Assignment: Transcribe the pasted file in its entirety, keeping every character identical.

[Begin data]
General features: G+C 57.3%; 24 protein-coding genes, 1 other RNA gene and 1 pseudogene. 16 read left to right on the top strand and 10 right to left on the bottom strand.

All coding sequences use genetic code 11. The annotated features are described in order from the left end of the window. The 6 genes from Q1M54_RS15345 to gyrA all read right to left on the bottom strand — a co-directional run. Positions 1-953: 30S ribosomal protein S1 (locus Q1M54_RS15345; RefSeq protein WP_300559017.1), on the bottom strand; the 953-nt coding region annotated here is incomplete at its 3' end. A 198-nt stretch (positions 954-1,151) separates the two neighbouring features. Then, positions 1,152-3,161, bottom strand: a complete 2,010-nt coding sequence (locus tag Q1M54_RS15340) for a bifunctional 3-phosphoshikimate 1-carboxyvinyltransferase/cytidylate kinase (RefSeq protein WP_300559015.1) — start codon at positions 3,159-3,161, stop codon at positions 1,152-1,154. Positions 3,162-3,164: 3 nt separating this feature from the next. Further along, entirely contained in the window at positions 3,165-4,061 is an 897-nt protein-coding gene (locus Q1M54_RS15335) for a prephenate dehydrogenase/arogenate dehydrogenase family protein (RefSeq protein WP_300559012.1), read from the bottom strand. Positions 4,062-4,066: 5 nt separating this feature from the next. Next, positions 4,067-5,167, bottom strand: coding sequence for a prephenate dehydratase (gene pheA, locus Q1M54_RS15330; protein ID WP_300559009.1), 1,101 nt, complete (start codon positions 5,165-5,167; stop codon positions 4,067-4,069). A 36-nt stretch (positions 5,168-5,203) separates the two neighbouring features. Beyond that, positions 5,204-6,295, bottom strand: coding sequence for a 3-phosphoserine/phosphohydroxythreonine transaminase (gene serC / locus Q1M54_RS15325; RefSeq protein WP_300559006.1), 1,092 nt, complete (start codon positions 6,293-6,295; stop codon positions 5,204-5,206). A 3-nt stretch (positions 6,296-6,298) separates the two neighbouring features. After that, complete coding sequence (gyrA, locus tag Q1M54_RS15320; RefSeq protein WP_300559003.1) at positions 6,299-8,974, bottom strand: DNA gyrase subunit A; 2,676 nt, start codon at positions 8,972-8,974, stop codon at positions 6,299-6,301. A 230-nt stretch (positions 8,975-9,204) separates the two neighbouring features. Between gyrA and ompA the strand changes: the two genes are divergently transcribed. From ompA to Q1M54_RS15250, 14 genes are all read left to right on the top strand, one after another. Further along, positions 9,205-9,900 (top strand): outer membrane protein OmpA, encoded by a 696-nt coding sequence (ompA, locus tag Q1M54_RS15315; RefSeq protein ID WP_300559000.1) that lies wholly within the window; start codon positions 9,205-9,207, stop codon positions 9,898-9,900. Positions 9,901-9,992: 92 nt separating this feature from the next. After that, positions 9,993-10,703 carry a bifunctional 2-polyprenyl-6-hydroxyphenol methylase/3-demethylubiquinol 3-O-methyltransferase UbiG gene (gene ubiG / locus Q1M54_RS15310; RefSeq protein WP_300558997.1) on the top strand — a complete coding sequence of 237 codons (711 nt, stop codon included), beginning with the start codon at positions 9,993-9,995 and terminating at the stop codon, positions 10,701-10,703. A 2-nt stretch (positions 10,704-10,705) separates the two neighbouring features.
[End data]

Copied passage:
General features: G+C 57.3%; 24 protein-coding genes, 1 other RNA gene and 1 pseudogene. 16 read left to right on the top strand and 10 right to left on the bottom strand.

All coding sequences use genetic code 11. The annotated features are described in order from the left end of the window. The 6 genes from Q1M54_RS15345 to gyrA all read right to left on the bottom strand — a co-directional run. Positions 1-953: 30S ribosomal protein S1 (locus Q1M54_RS15345; RefSeq protein WP_300559017.1), on the bottom strand; the 953-nt coding region annotated here is incomplete at its 3' end. A 198-nt stretch (positions 954-1,151) separates the two neighbouring features. Then, positions 1,152-3,161, bottom strand: a complete 2,010-nt coding sequence (locus tag Q1M54_RS15340) for a bifunctional 3-phosphoshikimate 1-carboxyvinyltransferase/cytidylate kinase (RefSeq protein WP_300559015.1) — start codon at positions 3,159-3,161, stop codon at positions 1,152-1,154. Positions 3,162-3,164: 3 nt separating this feature from the next. Further along, entirely contained in the window at positions 3,165-4,061 is an 897-nt protein-coding gene (locus Q1M54_RS15335) for a prephenate dehydrogenase/arogenate dehydrogenase family protein (RefSeq protein WP_300559012.1), read from the bottom strand. Positions 4,062-4,066: 5 nt separating this feature from the next. Next, positions 4,067-5,167, bottom strand: coding sequence for a prephenate dehydratase (gene pheA, locus Q1M54_RS15330; protein ID WP_300559009.1), 1,101 nt, complete (start codon positions 5,165-5,167; stop codon positions 4,067-4,069). A 36-nt stretch (positions 5,168-5,203) separates the two neighbouring features. Beyond that, positions 5,204-6,295, bottom strand: coding sequence for a 3-phosphoserine/phosphohydroxythreonine transaminase (gene serC / locus Q1M54_RS15325; RefSeq protein WP_300559006.1), 1,092 nt, complete (start codon positions 6,293-6,295; stop codon positions 5,204-5,206). A 3-nt stretch (positions 6,296-6,298) separates the two neighbouring features. After that, complete coding sequence (gyrA, locus tag Q1M54_RS15320; RefSeq protein WP_300559003.1) at positions 6,299-8,974, bottom strand: DNA gyrase subunit A; 2,676 nt, start codon at positions 8,972-8,974, stop codon at positions 6,299-6,301. A 230-nt stretch (positions 8,975-9,204) separates the two neighbouring features. Between gyrA and ompA the strand changes: the two genes are divergently transcribed. From ompA to Q1M54_RS15250, 14 genes are all read left to right on the top strand, one after another. Further along, positions 9,205-9,900 (top strand): outer membrane protein OmpA, encoded by a 696-nt coding sequence (ompA, locus tag Q1M54_RS15315; RefSeq protein ID WP_300559000.1) that lies wholly within the window; start codon positions 9,205-9,207, stop codon positions 9,898-9,900. Positions 9,901-9,992: 92 nt separating this feature from the next. After that, positions 9,993-10,703 carry a bifunctional 2-polyprenyl-6-hydroxyphenol methylase/3-demethylubiquinol 3-O-methyltransferase UbiG gene (gene ubiG / locus Q1M54_RS15310; RefSeq protein WP_300558997.1) on the top strand — a complete coding sequence of 237 codons (711 nt, stop codon included), beginning with the start codon at positions 9,993-9,995 and terminating at the stop codon, positions 10,701-10,703. A 2-nt stretch (positions 10,704-10,705) separates the two neighbouring features.